Oxygen tank at the range?


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schadenfreude
August 4, 2004, 06:17 PM
I want to take my dad to the range and teach him how to shoot. The problem is that he has pulmonary fibrosis and has to be on an oxygen tank.

Is this dangerous? The warnings say no open flame.

If it is a hazard to have him fire a weapon with the hose on could he leave the tank 10 feet behind at the chair and take off the nose piece when he goes to fire? He can go 5 minutes with out his oxygen but he shouldn't do more than that.

Any input or experience would be helpful.

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rayra
August 4, 2004, 06:30 PM
should be a vanishingly small risk with modern centerfire arms.
Even so, best to leave it off while at the firing line, I would say.

steveno
August 4, 2004, 06:34 PM
I guess I haven't heard of or had to face this problem. I assume this is an outdoor range and if so I don't think it would be a problem. I would think that whatever oxygen that would be out in the open and not to your father would disapate quickly and therefore wouldn't be likely to cause any fire.

Mark whiz
August 4, 2004, 06:39 PM
The odds of this being a problem is slim to none - as long as the tank doen't get penetrated by a stray shot - which shouldn't ever happen at a supervised range anyway.
In Fact at one range I shoot at, one of the range officers is on similiar breathing equipment - must not be too much of a risk. :)

Sylvilagus Aquaticus
August 4, 2004, 08:11 PM
I know a shooter with PF who uses a Helios portable liquid oxygen unit ...looks like a Thermos with a nasal cannula attached to it

(http://www.puritanbennett.com/products/index.asp?id=226).

I've seen him shoot several times while using it without any comment aside from 'nice grouping!'

I figure it's safe enough. He may have problems with people who are phobic of the disabled, though.

Regards,
Rabbit.

chicago jerry
August 4, 2004, 08:49 PM
The Oxygen itself is not flammable. Anyone who has used a acetylene torch set can tell you. You cannot light Oxygen by itself and the Oxygen used in torches is much more pure from what I have heard. The problem is Oxygen aids combustion, if sheets or clothing become saturated with Oxygen they will ignite and burn very rapidly. This is why Hospitals warn against not smoking. The sheet become saturated with Oxygen and will burn very rapidly. Remember you need three things to produce fire Fuel, Oxygen and an ignition source.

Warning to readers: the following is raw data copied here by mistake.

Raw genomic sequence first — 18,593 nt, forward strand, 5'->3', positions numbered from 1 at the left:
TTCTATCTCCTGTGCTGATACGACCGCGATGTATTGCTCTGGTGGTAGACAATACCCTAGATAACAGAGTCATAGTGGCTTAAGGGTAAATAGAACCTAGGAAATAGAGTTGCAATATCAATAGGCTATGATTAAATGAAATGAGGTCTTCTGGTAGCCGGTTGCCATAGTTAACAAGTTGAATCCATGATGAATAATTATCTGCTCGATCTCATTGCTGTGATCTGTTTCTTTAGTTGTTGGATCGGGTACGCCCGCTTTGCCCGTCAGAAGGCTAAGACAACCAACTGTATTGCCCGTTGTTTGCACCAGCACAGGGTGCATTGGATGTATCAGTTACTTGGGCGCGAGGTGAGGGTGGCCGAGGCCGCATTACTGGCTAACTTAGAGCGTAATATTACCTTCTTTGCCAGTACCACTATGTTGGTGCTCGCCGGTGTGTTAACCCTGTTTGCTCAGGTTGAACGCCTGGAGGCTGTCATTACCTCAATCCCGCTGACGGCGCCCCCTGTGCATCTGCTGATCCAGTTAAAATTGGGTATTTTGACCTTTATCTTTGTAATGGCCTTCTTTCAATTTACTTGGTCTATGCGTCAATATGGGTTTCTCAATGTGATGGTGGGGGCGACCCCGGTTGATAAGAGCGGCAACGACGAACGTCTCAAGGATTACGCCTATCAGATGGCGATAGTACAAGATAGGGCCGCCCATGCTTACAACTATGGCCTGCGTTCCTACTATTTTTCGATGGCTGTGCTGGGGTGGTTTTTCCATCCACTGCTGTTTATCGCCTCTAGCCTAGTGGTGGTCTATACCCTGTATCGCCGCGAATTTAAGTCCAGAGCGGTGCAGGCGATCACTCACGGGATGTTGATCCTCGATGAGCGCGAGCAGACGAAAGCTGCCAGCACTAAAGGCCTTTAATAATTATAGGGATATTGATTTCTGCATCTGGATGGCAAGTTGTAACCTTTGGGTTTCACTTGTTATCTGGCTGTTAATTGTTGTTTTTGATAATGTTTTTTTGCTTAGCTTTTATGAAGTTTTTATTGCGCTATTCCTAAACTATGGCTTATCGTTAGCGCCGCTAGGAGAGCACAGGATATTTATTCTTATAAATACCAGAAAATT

benEzra
August 4, 2004, 09:57 PM
If it's an outdoor range, you're OK. If it's an indoor range, they're required to have very good ventilation due to potential risk from airborne lead compounds, etc., so you're still OK.

BTW, my son was on full-time oxygen for a couple of years (serious congenital heart malformation), so I know all about home-oxygen issues.:) He had a concentrator for at-home use (later a really big LOX tank), and large and small gaseous-oxygen tanks for out and about. We rigged up about 25' of cannula tubing so he could have enough latitude to play around the house; we even went to the playground on occasion and let him go down the slides, among other things (which does take some forethought). BTW, he's now five and doing fine, thanks to the wonderful surgeons at Children's Hospital Boston (http://www.thehighroad.org/showthread.php?s=&threadid=3448).

sendec
August 5, 2004, 12:44 AM
I'd be more concerned about the airborne lead vapor and mercury salts, but the exposure should be so minimal as to be inconsequential at an outdoor range. I would have him cover up or wipe off any masks or cannulas afterwards.

schadenfreude
August 5, 2004, 12:53 AM
It's an indoor range actually. I figure he could wear a mask to protect him from the particals etc.

I called the range and they wern't sure and told me to call the oxygen people. I think I'll do that tomorrow.

stevelyn
August 5, 2004, 11:03 AM
chicago jerry is correct. O2 by itself is NOT flammable. It is a catalyst, one component of the fire tetrahedron. In other words O2 saturated combustible fuels will burn faster because of available O2. There is nothing on a firing range that would pose a danger from a person using O2 at the levels and in the manner that your dad is using it.

armoredman
August 5, 2004, 11:18 AM
I used to deliver O2 with Roadrunner oxygen. A 25 ft tube is about as long as you want to go with a prtable unit, though I have seen a customer use an e tank and a 50 ft tube, cranking it up to 4LPM instead of 2, to make up for the length. What LPM is he on?
The reason I bring that up, is keep the tank off the range, especially an indoor, due to bounce back damaging the tank. Same reason to take an extra tube and cannula.
Medical O2 is as pure as welding O2, at 99.5% or better, unless it comes from a concentrator, which gives roughly 92% or better. (My experiance was about 9 years ago, so recollections are starting to get a little hazy, if there are any current drivers on this board)
O2 has a very low risk of harm while shooting, unless you are both saturated in it, wearing petroleum jelly for nasal lube (very bad idea - petroleum and O2 make a bomb), and shooting black powder.
Double check what he uses for nasal relief, and if isn't petroleum based, I wouldn't worry much. Use long tube, park the tank on the other side of a bullet resistant cover, and enjoy!

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